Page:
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Publication Date
16 February 2024

Energy-Conserving Physics for Nonhydrostatic Dynamics in Mass Coordinate Models

Developing consistent physics-dynamics coupling mechanisms.
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Image Caption

The plot shows time evolution of a thermal bubble under three different coupling strategies.

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Image by paper authors. 


We investigate thermodynamic mechanisms that couple moist processes in the atmosphere with the processes that govern air circulation. The goal is to reduce errors in the moist energy budget in numerical atmospheric models. We provide a few approaches that are consistent with conservation principles and accurately represent energy budgets.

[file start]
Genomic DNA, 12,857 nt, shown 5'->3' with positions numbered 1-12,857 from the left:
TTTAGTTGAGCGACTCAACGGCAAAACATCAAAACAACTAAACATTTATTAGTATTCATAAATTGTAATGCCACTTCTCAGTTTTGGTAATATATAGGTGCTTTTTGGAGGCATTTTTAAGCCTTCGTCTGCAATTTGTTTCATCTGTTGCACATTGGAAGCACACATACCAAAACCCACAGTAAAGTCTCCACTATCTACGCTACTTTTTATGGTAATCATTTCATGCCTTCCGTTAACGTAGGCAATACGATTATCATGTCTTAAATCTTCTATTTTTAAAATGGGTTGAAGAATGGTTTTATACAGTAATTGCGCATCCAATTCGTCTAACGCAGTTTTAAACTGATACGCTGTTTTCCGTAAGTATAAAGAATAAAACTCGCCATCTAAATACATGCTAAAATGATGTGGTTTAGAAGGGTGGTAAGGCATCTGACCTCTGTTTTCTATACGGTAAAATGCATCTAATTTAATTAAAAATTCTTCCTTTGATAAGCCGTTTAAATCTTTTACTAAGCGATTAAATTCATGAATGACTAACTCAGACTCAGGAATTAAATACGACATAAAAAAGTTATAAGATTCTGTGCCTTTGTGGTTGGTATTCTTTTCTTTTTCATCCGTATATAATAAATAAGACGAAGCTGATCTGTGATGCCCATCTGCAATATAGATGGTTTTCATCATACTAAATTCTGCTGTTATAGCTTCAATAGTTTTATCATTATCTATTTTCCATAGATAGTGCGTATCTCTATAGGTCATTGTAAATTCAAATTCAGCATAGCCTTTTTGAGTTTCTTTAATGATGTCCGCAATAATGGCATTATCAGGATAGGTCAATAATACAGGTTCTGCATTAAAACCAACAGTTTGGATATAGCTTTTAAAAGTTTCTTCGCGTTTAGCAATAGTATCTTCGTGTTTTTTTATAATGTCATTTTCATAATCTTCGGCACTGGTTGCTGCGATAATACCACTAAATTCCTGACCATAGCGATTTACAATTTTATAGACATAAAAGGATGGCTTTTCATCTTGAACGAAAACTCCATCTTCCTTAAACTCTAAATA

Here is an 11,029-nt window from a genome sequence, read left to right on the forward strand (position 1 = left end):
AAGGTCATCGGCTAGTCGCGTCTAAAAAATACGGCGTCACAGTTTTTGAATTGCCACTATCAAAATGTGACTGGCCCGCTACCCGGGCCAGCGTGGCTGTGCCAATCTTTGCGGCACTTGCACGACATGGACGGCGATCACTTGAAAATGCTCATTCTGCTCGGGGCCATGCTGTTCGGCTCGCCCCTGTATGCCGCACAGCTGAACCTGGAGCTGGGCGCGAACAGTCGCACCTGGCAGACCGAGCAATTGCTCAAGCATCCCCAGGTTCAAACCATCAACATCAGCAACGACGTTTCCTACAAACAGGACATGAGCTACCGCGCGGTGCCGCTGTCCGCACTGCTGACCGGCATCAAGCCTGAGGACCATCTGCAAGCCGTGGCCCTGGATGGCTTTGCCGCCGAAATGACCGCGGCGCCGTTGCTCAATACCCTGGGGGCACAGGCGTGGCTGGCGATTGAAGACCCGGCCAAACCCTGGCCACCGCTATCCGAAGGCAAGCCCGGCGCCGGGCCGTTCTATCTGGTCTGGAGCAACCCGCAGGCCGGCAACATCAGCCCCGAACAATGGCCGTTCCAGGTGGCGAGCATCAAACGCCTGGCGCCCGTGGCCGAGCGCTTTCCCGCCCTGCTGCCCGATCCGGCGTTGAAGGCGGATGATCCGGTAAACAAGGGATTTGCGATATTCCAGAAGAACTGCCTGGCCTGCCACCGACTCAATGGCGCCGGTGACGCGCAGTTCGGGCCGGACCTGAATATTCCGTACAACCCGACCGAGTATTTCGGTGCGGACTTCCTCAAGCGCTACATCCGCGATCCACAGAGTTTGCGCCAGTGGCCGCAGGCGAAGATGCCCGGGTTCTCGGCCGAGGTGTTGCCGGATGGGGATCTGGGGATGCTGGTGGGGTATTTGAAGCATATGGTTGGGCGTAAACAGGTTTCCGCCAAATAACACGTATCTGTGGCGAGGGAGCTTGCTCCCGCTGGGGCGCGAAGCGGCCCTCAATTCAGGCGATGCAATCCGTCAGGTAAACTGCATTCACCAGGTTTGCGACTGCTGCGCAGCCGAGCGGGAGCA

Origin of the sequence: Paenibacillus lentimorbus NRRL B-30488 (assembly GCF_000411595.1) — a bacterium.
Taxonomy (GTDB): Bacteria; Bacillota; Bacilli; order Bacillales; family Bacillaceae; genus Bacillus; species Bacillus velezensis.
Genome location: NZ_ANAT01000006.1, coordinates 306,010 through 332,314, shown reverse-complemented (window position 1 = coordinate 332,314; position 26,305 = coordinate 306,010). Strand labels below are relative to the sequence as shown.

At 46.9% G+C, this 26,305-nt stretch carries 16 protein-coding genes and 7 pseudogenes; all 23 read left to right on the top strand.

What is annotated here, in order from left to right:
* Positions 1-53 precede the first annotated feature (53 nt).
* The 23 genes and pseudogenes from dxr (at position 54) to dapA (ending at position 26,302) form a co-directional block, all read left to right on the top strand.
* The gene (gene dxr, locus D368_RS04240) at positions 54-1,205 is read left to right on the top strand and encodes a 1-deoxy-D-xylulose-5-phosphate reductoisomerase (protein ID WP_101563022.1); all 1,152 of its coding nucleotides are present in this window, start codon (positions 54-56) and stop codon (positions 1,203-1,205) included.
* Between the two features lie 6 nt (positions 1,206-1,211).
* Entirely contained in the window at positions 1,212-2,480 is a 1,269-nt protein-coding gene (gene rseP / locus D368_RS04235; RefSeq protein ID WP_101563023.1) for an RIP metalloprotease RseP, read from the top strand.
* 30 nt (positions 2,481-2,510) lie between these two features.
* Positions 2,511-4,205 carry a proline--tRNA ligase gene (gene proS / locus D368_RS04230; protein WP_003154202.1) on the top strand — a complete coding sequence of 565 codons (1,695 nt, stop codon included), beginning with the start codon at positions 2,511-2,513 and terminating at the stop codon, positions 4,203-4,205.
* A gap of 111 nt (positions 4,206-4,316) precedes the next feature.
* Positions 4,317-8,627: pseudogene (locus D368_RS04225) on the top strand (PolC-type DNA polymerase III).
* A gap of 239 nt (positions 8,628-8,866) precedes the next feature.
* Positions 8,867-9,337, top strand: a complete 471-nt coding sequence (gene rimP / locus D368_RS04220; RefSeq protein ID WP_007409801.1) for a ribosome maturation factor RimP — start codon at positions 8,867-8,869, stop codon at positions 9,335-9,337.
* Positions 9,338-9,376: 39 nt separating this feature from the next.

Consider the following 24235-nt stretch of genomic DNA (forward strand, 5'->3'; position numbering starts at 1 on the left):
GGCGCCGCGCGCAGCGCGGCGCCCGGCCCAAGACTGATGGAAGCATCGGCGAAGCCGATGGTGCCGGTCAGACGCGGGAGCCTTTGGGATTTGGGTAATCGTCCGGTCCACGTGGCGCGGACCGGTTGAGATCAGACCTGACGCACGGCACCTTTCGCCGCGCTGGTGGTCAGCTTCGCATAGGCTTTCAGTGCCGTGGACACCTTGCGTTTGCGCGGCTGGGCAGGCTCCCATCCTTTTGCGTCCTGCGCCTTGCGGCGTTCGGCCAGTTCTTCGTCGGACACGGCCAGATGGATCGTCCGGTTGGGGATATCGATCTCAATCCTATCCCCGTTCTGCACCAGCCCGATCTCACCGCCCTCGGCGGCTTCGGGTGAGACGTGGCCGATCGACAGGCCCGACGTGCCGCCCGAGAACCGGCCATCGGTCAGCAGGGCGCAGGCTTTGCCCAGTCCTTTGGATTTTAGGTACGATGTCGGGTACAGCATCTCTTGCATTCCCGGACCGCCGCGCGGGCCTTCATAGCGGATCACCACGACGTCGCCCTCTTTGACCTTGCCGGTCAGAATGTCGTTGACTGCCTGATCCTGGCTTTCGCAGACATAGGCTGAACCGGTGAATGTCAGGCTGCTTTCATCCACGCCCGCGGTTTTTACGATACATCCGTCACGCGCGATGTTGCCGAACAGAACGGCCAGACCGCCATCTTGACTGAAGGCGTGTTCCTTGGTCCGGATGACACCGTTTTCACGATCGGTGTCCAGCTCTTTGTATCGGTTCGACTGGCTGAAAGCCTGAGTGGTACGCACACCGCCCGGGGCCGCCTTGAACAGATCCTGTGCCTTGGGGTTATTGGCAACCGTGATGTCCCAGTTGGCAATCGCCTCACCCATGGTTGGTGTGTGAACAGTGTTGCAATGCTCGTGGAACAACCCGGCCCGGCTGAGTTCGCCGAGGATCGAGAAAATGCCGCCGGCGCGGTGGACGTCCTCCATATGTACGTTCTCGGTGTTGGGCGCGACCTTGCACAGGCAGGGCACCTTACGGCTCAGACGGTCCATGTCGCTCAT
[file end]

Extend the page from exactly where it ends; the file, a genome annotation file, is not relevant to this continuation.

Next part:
This study aims to increase the fidelity of moist thermodynamic processes in global atmospheric models by investigating consistent and physically accurate implementations of moist thermodynamics in atmospheric models.


Motivated by reducing errors in the energy budget related to enthalpy fluxes within the Energy Exascale Earth System Model (E3SM), we study several physics–dynamics coupling approaches. Using idealized physics, a moist rising bubble test case, and the E3SM's nonhydrostatic dynamical core, we consider unapproximated and approximated thermodynamics. Using time-step convergence studies, we show that commonly used coupling mechanisms converge but to slightly different solutions. We reproduce the large inconsistencies between the energy flux internal to the model and the energy flux of precipitation when using approximate thermodynamics, which can only be removed by considering unapproximated thermodynamics. Finally, we derive a new coupling mechanism for physics and a nonhydrostatic dynamical core.

Point of Contact
Oksana Guba
Sandia National Laboratories
Funding Program Area(s)